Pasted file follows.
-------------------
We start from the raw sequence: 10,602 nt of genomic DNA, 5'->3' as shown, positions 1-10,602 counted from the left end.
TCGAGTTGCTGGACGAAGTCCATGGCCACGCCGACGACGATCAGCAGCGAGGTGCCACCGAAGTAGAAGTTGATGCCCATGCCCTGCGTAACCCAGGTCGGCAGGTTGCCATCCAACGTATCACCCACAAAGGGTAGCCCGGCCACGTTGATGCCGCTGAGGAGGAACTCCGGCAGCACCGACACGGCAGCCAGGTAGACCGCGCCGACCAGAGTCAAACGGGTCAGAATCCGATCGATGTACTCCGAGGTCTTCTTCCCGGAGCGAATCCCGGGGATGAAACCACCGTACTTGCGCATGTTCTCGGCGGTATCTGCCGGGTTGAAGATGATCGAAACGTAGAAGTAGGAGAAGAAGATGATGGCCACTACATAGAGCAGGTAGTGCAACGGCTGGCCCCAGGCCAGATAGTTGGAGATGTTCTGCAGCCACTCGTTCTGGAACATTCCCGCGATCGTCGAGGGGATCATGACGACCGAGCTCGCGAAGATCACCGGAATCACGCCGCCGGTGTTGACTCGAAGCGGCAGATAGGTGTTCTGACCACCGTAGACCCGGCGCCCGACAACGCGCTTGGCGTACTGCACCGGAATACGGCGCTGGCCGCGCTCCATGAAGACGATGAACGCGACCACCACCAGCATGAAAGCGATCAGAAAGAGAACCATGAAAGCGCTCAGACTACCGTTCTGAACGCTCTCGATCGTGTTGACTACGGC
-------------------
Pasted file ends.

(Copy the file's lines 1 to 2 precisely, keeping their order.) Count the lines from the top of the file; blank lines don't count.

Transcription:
We start from the raw sequence: 10,602 nt of genomic DNA, 5'->3' as shown, positions 1-10,602 counted from the left end.
TCGAGTTGCTGGACGAAGTCCATGGCCACGCCGACGACGATCAGCAGCGAGGTGCCACCGAAGTAGAAGTTGATGCCCATGCCCTGCGTAACCCAGGTCGGCAGGTTGCCATCCAACGTATCACCCACAAAGGGTAGCCCGGCCACGTTGATGCCGCTGAGGAGGAACTCCGGCAGCACCGACACGGCAGCCAGGTAGACCGCGCCGACCAGAGTCAAACGGGTCAGAATCCGATCGATGTACTCCGAGGTCTTCTTCCCGGAGCGAATCCCGGGGATGAAACCACCGTACTTGCGCATGTTCTCGGCGGTATCTGCCGGGTTGAAGATGATCGAAACGTAGAAGTAGGAGAAGAAGATGATGGCCACTACATAGAGCAGGTAGTGCAACGGCTGGCCCCAGGCCAGATAGTTGGAGATGTTCTGCAGCCACTCGTTCTGGAACATTCCCGCGATCGTCGAGGGGATCATGACGACCGAGCTCGCGAAGATCACCGGAATCACGCCGCCGGTGTTGACTCGAAGCGGCAGATAGGTGTTCTGACCACCGTAGACCCGGCGCCCGACAACGCGCTTGGCGTACTGCACCGGAATACGGCGCTGGCCGCGCTCCATGAAGACGATGAACGCGACCACCACCAGCATGAAAGCGATCAGAAAGAGAACCATGAAAGCGCTCAGACTACCGTTCTGAACGCTCTCGATCGTGTTGACTACGGC